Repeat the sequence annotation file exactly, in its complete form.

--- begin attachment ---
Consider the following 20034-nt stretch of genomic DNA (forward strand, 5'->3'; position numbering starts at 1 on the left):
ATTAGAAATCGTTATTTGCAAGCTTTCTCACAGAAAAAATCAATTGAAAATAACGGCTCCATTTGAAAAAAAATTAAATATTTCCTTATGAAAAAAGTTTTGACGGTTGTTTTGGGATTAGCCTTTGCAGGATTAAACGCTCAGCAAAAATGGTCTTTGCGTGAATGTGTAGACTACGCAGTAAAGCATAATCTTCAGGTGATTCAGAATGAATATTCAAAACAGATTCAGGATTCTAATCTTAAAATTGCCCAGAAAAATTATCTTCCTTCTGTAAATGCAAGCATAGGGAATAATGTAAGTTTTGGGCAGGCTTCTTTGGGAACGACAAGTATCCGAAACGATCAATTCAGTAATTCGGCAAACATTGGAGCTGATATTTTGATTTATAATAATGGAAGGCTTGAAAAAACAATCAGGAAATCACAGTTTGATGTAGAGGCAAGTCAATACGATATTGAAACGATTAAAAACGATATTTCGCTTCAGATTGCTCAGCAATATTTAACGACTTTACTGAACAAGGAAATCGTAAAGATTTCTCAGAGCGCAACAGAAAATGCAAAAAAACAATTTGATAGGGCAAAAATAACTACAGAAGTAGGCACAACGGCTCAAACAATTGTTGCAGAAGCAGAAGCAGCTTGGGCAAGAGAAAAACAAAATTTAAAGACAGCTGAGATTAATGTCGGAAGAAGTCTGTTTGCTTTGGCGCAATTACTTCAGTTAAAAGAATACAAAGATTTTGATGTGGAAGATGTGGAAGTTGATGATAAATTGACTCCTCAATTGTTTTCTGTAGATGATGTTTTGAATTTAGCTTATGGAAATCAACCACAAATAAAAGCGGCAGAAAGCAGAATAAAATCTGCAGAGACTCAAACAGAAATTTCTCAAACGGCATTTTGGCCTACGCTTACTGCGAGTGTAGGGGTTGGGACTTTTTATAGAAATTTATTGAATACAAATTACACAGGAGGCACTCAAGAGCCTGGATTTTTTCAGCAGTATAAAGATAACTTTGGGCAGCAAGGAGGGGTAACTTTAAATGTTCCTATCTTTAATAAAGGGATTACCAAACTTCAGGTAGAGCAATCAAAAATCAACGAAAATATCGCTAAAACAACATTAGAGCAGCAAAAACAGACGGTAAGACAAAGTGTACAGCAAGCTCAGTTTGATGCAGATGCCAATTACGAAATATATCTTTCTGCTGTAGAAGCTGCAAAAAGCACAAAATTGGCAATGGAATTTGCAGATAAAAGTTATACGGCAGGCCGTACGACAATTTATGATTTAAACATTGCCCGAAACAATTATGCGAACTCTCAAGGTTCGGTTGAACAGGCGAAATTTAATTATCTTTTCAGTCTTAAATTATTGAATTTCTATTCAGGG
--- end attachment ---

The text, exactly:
Consider the following 20034-nt stretch of genomic DNA (forward strand, 5'->3'; position numbering starts at 1 on the left):
ATTAGAAATCGTTATTTGCAAGCTTTCTCACAGAAAAAATCAATTGAAAATAACGGCTCCATTTGAAAAAAAATTAAATATTTCCTTATGAAAAAAGTTTTGACGGTTGTTTTGGGATTAGCCTTTGCAGGATTAAACGCTCAGCAAAAATGGTCTTTGCGTGAATGTGTAGACTACGCAGTAAAGCATAATCTTCAGGTGATTCAGAATGAATATTCAAAACAGATTCAGGATTCTAATCTTAAAATTGCCCAGAAAAATTATCTTCCTTCTGTAAATGCAAGCATAGGGAATAATGTAAGTTTTGGGCAGGCTTCTTTGGGAACGACAAGTATCCGAAACGATCAATTCAGTAATTCGGCAAACATTGGAGCTGATATTTTGATTTATAATAATGGAAGGCTTGAAAAAACAATCAGGAAATCACAGTTTGATGTAGAGGCAAGTCAATACGATATTGAAACGATTAAAAACGATATTTCGCTTCAGATTGCTCAGCAATATTTAACGACTTTACTGAACAAGGAAATCGTAAAGATTTCTCAGAGCGCAACAGAAAATGCAAAAAAACAATTTGATAGGGCAAAAATAACTACAGAAGTAGGCACAACGGCTCAAACAATTGTTGCAGAAGCAGAAGCAGCTTGGGCAAGAGAAAAACAAAATTTAAAGACAGCTGAGATTAATGTCGGAAGAAGTCTGTTTGCTTTGGCGCAATTACTTCAGTTAAAAGAATACAAAGATTTTGATGTGGAAGATGTGGAAGTTGATGATAAATTGACTCCTCAATTGTTTTCTGTAGATGATGTTTTGAATTTAGCTTATGGAAATCAACCACAAATAAAAGCGGCAGAAAGCAGAATAAAATCTGCAGAGACTCAAACAGAAATTTCTCAAACGGCATTTTGGCCTACGCTTACTGCGAGTGTAGGGGTTGGGACTTTTTATAGAAATTTATTGAATACAAATTACACAGGAGGCACTCAAGAGCCTGGATTTTTTCAGCAGTATAAAGATAACTTTGGGCAGCAAGGAGGGGTAACTTTAAATGTTCCTATCTTTAATAAAGGGATTACCAAACTTCAGGTAGAGCAATCAAAAATCAACGAAAATATCGCTAAAACAACATTAGAGCAGCAAAAACAGACGGTAAGACAAAGTGTACAGCAAGCTCAGTTTGATGCAGATGCCAATTACGAAATATATCTTTCTGCTGTAGAAGCTGCAAAAAGCACAAAATTGGCAATGGAATTTGCAGATAAAAGTTATACGGCAGGCCGTACGACAATTTATGATTTAAACATTGCCCGAAACAATTATGCGAACTCTCAAGGTTCGGTTGAACAGGCGAAATTTAATTATCTTTTCAGTCTTAAATTATTGAATTTCTATTCAGGG